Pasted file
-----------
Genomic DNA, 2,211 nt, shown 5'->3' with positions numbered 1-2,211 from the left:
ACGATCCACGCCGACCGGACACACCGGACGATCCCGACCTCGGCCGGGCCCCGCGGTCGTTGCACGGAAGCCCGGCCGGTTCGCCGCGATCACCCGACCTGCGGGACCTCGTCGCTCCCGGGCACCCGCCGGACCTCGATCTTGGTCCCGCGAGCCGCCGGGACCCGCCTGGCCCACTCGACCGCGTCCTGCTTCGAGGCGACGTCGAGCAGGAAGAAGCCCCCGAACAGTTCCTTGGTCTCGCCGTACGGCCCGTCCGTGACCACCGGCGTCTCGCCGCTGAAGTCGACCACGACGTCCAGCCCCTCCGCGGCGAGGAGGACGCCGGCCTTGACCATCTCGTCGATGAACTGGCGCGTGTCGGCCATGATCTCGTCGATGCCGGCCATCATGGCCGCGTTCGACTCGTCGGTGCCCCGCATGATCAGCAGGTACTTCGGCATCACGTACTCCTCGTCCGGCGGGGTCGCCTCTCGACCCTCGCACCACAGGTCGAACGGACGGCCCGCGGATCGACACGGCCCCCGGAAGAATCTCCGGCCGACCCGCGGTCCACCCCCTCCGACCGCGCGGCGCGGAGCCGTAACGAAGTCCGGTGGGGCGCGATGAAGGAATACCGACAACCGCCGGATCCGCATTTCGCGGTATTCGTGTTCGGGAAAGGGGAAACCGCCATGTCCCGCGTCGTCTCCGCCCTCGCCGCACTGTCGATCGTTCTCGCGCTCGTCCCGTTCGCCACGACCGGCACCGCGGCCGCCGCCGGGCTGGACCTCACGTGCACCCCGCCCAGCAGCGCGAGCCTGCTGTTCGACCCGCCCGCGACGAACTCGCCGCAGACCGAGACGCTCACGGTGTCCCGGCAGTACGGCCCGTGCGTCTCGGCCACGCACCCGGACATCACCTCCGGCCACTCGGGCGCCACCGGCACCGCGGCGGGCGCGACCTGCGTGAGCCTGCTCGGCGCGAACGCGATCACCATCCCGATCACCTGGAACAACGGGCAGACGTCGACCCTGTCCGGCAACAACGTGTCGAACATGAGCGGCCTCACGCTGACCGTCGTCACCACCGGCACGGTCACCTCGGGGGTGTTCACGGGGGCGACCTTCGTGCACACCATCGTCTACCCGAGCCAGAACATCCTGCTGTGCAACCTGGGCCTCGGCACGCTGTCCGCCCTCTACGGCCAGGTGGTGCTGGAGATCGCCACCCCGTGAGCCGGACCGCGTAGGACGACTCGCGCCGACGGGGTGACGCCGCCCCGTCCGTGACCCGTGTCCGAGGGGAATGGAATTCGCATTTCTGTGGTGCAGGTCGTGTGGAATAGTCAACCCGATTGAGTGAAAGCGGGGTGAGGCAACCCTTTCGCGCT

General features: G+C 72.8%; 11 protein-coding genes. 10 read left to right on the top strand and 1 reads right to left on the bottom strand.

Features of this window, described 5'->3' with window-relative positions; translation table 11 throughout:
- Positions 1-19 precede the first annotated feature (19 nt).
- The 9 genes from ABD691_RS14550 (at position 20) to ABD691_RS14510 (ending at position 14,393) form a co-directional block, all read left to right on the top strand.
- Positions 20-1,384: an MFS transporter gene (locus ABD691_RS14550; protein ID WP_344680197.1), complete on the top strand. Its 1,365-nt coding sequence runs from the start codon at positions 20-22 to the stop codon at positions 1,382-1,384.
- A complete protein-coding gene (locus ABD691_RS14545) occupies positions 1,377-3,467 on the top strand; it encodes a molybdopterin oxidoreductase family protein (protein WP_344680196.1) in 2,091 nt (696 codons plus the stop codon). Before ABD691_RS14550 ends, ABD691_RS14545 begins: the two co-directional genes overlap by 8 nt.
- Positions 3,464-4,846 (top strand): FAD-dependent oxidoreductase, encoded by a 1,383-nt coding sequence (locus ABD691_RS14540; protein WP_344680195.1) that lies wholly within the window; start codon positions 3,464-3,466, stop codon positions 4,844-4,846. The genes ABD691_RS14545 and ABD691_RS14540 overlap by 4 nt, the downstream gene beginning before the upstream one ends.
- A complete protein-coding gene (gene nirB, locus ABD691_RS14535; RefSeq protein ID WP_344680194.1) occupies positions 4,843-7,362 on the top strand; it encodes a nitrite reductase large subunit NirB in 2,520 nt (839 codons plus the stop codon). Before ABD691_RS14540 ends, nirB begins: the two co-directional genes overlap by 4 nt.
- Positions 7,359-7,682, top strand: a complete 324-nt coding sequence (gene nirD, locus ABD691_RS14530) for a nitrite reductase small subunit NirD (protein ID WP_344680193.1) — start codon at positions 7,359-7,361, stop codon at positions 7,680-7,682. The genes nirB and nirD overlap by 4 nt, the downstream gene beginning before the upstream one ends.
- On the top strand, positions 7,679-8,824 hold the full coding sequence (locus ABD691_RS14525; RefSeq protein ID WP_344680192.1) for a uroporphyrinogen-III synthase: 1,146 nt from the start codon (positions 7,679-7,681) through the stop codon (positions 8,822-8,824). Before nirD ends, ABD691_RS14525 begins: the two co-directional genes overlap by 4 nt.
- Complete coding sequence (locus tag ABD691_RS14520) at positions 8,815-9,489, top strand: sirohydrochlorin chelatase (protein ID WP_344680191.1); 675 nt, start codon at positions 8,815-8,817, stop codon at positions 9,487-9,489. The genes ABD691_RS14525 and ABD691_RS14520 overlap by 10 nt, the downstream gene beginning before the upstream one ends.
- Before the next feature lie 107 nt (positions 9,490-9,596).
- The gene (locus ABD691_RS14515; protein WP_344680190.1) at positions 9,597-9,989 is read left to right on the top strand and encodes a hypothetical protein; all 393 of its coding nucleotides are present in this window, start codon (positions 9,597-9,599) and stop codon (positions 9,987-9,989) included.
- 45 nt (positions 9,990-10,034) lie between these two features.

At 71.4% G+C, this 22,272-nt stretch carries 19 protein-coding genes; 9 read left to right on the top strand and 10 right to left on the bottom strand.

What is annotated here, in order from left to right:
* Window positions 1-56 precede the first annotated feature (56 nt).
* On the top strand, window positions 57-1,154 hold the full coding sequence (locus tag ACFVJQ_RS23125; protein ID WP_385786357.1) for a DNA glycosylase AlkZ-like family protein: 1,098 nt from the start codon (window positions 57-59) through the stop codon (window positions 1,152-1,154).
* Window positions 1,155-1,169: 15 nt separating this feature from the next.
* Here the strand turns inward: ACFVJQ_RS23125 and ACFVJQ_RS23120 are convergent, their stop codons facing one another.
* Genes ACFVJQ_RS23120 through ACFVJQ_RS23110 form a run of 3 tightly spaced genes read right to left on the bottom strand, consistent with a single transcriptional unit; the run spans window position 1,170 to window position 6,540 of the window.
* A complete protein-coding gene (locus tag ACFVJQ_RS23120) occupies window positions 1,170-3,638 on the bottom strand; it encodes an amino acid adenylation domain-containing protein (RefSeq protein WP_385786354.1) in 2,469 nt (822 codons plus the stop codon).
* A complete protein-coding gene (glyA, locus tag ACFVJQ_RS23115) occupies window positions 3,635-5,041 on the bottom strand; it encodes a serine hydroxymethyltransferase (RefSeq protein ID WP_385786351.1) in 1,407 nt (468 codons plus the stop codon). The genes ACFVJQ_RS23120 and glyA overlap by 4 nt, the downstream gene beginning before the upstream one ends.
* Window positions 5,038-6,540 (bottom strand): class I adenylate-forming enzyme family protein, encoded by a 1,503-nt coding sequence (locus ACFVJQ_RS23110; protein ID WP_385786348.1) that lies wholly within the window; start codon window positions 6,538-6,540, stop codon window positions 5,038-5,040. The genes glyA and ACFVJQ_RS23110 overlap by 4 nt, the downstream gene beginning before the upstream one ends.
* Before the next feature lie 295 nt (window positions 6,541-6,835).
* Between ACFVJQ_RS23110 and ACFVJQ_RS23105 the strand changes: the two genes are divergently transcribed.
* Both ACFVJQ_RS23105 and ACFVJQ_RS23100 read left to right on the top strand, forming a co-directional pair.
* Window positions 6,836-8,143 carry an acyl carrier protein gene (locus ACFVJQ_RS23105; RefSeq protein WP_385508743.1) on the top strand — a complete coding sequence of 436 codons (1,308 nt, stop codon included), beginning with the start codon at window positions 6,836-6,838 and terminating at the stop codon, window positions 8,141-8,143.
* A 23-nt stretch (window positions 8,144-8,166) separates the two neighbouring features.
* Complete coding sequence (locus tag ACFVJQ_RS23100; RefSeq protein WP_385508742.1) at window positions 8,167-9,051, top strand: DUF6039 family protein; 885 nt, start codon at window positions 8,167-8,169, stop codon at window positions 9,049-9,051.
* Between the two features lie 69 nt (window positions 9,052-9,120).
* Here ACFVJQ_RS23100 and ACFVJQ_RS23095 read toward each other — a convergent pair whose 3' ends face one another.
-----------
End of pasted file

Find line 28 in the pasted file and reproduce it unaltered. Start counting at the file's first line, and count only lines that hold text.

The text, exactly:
* Between ACFVJQ_RS23110 and ACFVJQ_RS23105 the strand changes: the two genes are divergently transcribed.